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Home > iSGTW 23 April 2008 > iSGTW Feature - The dynamics of dark energy: ZEN probes the limits


Feature - The dynamics of dark energy: ZEN probes the limits

Data from the Wilkinson Microwave Anisotropy Probe spacecraft, illustrated here leaving the Earth/Moon orbit, will be used to fine-tune our understanding of the Universe in the hunt for dark matter.
Images courtesy of NASA/WMAP Science Team

The answers are out there somewhere, and researchers with the ZEN project are keen to find them. 

ZEN—standing for Zoom sur l’Energie Noire or “zoom on dark energy”—is a computer model designed to enable new estimates about the nature of dark energy.

Mysterious, not dark

“Dark energy has a very surprising property: it acts like negative pressure,” says ZEN project leader Andre Tilquin of the Marseilles Centre for Particle Physics in France. “This means the expansion of our universe is accelerating; before we thought the expansion of the universe was decelerating due to its own mass.”

Tilquin’s goal is to calculate the dynamics of this force with new accuracy, using ZEN.

The ZEN model combines observations from different experiments within a framework of interdependent cosmological and astrophysical parameters—new information about one force will affect what we know about all other forces. The tool allows researchers to analyze new data quickly and coherently.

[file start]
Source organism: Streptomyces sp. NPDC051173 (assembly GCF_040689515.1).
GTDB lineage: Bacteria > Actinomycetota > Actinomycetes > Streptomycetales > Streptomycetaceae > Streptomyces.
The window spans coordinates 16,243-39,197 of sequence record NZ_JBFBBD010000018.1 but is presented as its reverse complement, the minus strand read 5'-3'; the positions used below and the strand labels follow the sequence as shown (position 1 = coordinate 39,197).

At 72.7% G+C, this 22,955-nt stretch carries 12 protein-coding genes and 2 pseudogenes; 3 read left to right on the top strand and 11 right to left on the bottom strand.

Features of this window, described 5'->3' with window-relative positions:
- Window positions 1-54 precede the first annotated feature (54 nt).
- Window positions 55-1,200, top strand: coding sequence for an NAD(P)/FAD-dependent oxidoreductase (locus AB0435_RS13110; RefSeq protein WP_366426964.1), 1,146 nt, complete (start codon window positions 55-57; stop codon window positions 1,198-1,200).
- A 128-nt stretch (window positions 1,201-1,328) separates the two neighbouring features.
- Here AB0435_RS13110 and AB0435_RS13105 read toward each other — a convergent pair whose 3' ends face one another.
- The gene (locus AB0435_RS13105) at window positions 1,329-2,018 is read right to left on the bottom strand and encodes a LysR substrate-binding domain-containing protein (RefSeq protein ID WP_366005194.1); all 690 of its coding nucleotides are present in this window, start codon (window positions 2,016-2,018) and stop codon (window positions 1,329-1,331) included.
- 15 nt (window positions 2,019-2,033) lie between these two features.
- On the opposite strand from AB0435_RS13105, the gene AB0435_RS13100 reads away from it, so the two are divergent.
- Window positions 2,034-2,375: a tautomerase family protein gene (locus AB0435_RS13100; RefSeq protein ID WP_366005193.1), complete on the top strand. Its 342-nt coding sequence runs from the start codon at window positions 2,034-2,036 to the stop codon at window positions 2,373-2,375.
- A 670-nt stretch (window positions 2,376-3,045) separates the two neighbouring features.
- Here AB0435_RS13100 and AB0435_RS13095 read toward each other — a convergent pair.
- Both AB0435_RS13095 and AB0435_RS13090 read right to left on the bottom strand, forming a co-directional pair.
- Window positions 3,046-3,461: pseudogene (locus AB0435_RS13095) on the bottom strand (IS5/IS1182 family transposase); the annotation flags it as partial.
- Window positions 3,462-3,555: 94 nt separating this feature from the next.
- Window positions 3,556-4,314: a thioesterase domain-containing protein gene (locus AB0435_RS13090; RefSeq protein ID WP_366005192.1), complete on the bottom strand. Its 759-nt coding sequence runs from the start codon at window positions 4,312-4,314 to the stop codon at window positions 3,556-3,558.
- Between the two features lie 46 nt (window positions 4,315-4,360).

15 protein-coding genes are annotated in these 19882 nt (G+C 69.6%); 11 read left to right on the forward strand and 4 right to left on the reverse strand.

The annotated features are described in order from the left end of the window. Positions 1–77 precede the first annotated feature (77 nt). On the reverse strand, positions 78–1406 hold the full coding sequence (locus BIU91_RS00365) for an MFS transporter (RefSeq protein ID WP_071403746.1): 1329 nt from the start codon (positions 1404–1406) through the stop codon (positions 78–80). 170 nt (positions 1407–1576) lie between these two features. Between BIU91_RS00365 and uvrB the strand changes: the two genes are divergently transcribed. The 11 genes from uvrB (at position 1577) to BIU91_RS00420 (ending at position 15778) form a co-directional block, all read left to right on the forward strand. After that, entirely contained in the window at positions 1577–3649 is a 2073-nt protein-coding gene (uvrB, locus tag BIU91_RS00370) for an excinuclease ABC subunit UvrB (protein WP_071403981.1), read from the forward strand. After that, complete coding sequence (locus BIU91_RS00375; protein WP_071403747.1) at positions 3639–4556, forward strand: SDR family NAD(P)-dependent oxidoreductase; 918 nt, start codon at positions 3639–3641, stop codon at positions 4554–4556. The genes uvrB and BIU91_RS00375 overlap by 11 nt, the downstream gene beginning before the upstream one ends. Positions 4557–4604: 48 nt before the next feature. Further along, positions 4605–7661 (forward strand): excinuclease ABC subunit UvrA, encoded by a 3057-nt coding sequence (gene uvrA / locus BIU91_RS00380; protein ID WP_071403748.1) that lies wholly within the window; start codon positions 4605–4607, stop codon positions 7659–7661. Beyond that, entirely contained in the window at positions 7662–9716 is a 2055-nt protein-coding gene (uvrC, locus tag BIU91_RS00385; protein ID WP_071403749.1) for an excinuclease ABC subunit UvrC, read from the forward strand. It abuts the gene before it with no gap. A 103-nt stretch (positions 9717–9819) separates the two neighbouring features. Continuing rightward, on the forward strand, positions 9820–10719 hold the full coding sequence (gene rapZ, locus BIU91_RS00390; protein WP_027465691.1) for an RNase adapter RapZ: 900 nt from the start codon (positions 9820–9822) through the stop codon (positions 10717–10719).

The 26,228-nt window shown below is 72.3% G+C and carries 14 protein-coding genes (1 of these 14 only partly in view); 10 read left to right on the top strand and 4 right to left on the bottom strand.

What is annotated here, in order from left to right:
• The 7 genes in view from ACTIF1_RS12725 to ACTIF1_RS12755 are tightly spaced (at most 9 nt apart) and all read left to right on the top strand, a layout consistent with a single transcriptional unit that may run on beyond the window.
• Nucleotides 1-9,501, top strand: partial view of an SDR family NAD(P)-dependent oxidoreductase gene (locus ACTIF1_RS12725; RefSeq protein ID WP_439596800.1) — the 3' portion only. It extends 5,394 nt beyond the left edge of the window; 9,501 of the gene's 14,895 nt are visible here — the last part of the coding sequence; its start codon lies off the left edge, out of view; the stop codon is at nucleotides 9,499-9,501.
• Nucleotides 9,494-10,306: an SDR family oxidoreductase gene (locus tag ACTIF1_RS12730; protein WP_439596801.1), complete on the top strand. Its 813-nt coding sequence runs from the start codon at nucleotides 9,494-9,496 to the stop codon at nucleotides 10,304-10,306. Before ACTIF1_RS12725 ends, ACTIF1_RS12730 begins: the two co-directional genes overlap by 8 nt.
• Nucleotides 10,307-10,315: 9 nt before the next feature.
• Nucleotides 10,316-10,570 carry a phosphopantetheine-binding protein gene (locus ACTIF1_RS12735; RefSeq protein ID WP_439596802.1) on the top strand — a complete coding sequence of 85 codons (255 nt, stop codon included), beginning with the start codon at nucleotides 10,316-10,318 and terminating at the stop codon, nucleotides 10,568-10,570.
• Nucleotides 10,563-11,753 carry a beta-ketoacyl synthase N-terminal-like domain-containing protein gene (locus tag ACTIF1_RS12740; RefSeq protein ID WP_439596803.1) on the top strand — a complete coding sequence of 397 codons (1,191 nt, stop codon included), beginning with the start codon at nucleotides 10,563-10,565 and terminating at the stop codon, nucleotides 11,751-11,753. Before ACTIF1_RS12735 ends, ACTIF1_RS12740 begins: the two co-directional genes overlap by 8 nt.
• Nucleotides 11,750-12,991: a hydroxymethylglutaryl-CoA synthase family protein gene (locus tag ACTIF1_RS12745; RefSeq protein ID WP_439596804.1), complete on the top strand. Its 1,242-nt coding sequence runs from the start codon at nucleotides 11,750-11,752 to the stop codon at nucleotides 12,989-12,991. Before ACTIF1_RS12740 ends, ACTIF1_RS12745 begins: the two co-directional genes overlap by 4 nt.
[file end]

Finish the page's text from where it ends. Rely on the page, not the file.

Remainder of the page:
“By combining information from many experiments we can accurately measure all the parameters that describe the universe,” says Tilquin.

The grid-powered ZEN program compiles data from three different astronomical experiments, including the Canada-France-Hawaii telescope, to evolve our understanding of dark matter and the Universe.
Image courtesy of Canada-France-Hawaii Telescope/Coelum.

Part of EGEE’s Earth Science Research virtual organization, using DataGrid, ZEN currently uses input from three astronomical experiments: Canada-France-Hawaii Telescope Legacy Supernova Survey, cosmological microwave background from NASA’s Wilkinson Microwave Anisotropy Probe mission and baryonic acoustic oscillations from the Sloan Digital Sky Survey.

Answers that demand new answers

Tilquin and his colleagues are now focused on the dynamics of dark energy: Is its strength constant? Or does it evolve with time? If constant, we will have evidence for Einstein’s proposed “cosmological constant.”

And if not?

“If we discover that this parameter is not constant in time,” says Tilquin, “then we have to think about a new particle, and researchers will then try to discover it with accelerators, such as the Tevatron or Large Hadron Collider.”  

It is possible that this new particle is the Higgs boson, an as-yet-unobserved particle predicted to impart mass to particles through a mechanism that leaves remaining energy in a vacuum. This remaining energy may be responsible for the cosmological constant.

- Danielle Venton, EGEE

On 7 March 2008, NASA’s Wilkinson Microwave Anisotropy Probe mission published results suggesting that the cosmological constant is still the best explanation of dark energy.


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